- full of, marked by, or of the nature of clamor.
- vigorous in demands or complaints.
Origin of clamorous
Examples from the Web for clamorously
It is always because some woman has so clamorously demanded it—a woman who loved him!Amazing Grace
Kate Trimble Sharber
He that is loudly praised will be clamorously censured.Johnson.An Advanced English Grammar with Exercises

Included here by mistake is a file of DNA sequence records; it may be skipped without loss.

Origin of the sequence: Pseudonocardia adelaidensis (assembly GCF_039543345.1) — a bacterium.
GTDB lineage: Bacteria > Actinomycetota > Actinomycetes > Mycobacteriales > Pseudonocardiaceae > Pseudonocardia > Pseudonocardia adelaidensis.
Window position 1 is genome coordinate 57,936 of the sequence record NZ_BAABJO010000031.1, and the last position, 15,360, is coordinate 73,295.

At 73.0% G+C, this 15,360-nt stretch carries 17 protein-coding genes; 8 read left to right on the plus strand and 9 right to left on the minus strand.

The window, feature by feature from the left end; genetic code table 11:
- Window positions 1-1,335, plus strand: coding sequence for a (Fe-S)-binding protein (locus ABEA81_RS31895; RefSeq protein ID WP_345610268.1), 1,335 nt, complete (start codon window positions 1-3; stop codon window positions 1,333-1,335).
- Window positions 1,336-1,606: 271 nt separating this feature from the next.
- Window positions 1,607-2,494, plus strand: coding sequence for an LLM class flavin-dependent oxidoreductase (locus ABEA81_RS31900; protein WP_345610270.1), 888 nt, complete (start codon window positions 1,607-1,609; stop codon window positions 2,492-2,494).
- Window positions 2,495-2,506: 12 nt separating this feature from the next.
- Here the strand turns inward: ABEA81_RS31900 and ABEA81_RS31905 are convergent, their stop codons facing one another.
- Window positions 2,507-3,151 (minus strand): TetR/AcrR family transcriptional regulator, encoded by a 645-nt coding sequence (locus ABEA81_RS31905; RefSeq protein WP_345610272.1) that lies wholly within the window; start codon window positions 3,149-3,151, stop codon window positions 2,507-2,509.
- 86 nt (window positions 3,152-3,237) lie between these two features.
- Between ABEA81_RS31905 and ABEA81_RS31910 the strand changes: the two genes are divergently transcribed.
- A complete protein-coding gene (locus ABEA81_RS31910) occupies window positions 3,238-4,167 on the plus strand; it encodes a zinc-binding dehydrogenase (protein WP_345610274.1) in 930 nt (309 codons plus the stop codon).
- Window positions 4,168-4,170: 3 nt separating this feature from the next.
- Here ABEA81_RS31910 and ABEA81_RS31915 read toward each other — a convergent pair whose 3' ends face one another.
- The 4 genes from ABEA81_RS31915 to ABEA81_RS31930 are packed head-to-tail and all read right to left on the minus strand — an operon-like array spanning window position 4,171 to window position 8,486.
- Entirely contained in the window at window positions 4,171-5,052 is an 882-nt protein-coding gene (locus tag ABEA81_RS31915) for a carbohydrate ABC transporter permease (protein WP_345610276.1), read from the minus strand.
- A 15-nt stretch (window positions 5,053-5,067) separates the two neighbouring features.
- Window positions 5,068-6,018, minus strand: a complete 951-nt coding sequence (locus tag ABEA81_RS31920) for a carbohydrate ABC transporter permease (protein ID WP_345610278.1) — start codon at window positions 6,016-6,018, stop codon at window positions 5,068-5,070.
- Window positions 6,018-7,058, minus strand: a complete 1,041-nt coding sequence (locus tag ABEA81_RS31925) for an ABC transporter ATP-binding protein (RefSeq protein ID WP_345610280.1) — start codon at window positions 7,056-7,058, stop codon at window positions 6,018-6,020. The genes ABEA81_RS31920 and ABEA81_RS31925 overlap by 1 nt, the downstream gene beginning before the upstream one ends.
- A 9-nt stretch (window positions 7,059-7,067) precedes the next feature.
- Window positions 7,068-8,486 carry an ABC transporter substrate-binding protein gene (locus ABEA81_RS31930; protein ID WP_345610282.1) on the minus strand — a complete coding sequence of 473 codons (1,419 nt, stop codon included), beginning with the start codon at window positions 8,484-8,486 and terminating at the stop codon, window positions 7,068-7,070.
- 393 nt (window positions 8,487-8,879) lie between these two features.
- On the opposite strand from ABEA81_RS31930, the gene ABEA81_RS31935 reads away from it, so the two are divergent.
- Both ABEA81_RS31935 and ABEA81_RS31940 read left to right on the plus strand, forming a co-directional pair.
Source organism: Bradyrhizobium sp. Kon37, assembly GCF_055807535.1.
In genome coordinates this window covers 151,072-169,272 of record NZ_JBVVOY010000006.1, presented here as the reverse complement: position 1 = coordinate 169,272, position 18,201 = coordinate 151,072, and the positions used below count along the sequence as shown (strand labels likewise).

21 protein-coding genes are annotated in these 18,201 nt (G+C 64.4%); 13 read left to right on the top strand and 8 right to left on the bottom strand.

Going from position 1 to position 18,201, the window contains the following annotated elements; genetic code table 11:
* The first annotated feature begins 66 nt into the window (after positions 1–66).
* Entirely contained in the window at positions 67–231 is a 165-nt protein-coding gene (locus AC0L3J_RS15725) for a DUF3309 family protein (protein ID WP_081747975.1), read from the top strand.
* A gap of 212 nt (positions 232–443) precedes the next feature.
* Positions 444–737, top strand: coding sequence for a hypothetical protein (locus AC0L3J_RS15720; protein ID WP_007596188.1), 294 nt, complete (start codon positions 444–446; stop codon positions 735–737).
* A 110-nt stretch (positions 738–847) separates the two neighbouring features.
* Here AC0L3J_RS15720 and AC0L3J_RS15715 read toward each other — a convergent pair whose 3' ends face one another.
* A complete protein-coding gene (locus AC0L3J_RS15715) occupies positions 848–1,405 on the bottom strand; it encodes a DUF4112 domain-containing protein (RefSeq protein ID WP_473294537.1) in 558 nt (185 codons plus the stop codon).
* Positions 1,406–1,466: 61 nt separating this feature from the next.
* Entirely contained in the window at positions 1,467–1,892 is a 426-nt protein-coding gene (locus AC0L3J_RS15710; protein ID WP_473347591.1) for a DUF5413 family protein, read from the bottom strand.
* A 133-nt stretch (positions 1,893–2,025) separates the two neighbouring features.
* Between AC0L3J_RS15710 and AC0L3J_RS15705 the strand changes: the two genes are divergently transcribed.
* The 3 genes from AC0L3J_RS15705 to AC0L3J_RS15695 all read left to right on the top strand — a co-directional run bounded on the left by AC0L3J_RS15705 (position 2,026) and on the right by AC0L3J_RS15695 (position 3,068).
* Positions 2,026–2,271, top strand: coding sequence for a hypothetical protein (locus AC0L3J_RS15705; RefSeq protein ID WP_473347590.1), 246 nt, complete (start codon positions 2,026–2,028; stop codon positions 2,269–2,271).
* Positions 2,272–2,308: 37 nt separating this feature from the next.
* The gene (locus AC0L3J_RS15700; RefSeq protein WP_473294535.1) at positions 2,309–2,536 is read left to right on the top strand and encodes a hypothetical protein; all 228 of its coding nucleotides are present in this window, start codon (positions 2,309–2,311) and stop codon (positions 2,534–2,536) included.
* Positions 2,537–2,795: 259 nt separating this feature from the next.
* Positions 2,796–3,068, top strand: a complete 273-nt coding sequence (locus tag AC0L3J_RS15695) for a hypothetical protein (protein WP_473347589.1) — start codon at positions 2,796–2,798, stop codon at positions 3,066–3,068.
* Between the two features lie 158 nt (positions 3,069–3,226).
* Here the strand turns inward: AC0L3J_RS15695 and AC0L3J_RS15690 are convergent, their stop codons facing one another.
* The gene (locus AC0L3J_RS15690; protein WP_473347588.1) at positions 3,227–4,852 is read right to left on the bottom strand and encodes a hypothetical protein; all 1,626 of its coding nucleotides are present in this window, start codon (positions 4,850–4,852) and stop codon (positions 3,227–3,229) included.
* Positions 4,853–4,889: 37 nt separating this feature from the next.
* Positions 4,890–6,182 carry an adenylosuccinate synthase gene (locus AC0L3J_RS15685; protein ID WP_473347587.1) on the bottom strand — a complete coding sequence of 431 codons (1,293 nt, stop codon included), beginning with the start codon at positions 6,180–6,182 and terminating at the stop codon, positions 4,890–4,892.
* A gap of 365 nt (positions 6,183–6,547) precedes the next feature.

George Lyman Kittredge
What is it if a rude voice accost, or the right of the road be clamorously contended?Caper-Sauce
But Nelly held to her own opinion, and clamorously maintained it.Tried for Her Life
Emma Dorothy Eliza Nevitte Southworth
Mrs Maple clamorously ordered them to shut the parlour door.The Wanderer (Volume 1 of 5)
Word Origin and History for clamorously
c.1400, from Middle French clamoreux or directly from Medieval Latin clamorosus, from Latin clamor "a shout" (see clamor (n.)). Related: Clamorously; clamorousness.